“What I love about this campaign is we made a conscious choice to shine a light on all of [our female athletes] all at once. We decided it was a great point in time not to have them [just] included in the overall mix, but to pull them all together and give them the opportunity to do something together,” Hines says.
“Yes, we’re doing it to shine a light on The North Face and the brand overall, but what an incredible opportunity we have to tell a story that there are incredible women out there doing incredible things.
“In future, we will have moments where we’re inclusive and broad and genderless as a brand. But there will also be cases where we do shine a light – in some cases it might be on women, in other cases we might shine a light on other things. The most important thing from our perspective is we continue to do things with an open and inclusive mind.”
Moving mountainous perceptions
Following stints at brands including Nike, Kipling and Napapijiri, Hines joined The North Face in January 2018.
She says she was drawn in by its “humble and human” athletes and the stories they tell – “around humanity and the choices that you make every day that are relevant for all of us” (hanging off of a cliff face thousands of feet above ground or not).
In line with the campaign’s urban focus, Hines is also on a mission to take the brand into the city and make it accessible to a broader range of consumers.
More than ever, consumers see when you’re just trying to talk at them, so you have to continue to be as sincere as possible so that the dialogue is genuine.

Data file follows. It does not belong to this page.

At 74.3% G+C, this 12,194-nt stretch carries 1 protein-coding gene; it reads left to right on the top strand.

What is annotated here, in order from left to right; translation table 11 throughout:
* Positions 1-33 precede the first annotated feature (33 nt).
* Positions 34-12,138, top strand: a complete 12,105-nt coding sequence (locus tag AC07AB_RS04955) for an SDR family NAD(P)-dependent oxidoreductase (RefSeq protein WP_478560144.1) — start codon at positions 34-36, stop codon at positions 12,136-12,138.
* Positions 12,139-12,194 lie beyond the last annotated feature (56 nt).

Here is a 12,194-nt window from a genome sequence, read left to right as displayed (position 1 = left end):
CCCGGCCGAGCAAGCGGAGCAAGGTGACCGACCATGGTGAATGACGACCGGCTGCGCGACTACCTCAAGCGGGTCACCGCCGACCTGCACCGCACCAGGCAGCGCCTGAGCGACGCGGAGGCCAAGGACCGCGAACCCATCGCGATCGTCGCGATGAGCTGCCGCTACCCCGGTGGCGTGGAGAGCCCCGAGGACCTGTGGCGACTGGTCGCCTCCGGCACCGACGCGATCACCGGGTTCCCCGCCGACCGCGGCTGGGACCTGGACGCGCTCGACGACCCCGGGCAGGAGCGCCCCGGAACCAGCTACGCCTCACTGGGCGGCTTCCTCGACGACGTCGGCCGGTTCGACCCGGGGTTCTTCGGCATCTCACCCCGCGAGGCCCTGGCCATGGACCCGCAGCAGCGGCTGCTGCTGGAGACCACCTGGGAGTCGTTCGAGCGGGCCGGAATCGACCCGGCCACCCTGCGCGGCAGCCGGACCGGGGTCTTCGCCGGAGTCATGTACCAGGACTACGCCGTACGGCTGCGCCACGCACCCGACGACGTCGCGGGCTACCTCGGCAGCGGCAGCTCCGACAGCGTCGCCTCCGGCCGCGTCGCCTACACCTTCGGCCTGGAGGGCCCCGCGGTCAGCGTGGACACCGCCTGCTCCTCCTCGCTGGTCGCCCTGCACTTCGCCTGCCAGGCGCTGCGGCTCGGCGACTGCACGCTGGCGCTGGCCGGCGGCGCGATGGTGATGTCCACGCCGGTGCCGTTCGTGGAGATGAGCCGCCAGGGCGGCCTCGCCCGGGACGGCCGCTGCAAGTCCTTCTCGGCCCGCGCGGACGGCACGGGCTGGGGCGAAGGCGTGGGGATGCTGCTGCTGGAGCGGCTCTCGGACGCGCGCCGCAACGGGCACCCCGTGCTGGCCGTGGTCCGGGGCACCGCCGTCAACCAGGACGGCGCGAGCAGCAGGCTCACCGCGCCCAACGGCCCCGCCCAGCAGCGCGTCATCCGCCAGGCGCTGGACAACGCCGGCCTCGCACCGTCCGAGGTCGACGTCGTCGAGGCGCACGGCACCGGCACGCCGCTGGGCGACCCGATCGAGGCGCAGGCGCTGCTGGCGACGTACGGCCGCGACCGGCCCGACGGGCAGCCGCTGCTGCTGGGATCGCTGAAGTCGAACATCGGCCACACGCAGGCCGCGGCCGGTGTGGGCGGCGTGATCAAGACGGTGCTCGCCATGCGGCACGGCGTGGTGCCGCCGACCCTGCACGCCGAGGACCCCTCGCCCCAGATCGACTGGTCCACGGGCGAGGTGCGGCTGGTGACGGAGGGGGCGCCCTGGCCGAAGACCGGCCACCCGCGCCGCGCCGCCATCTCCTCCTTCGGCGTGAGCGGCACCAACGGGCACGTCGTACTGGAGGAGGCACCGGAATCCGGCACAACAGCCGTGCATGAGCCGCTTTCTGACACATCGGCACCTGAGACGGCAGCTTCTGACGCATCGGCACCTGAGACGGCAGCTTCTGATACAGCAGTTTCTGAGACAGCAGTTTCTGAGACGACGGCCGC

Kathy Hines, The North Face
“We’re still very much perceived as a mountain brand but I see the brand everywhere,” Hines says. “So from a long-term perspective what we see is an opportunity to grow in the mountains but also bring that relevance into the city. Our plans continue to focus on our strategy to embrace consumers across all walks of life.”
And Hines is prepared to make things uncomfortable to make sure it gets there.
“As leaders in this brand we don’t like to be comfortable because as soon as you’re comfortable and we start thinking we’re in a good place, we’re going to slow down,” she explains. “We’re always thinking three to five years out so we’re really sure that we’re future-proofing the brand.”
Right now, Hines says her biggest marketing challenge is making sure The North Face is seen as an authentic brand.
“More than ever, consumers see when you’re just trying to talk at them, so you have to continue to be as sincere as possible so that the dialogue is genuine, or you’re just not going to break through.”
This is why Hines says she would be reluctant to work with anybody that doesn’t “genuinely love” The North Face.
“The most important thing we look for when creating a dialogue is someone who can have an incredible connection with our brand, so it’s very important for us that they genuinely love The North Face,” she says.
“When we talk to someone, if it feels like they just want to engage with us because that’s what they do – because they are an ‘influencer’ – but they don’t have that personal connection with our brand, then it’s probably not a good fit.”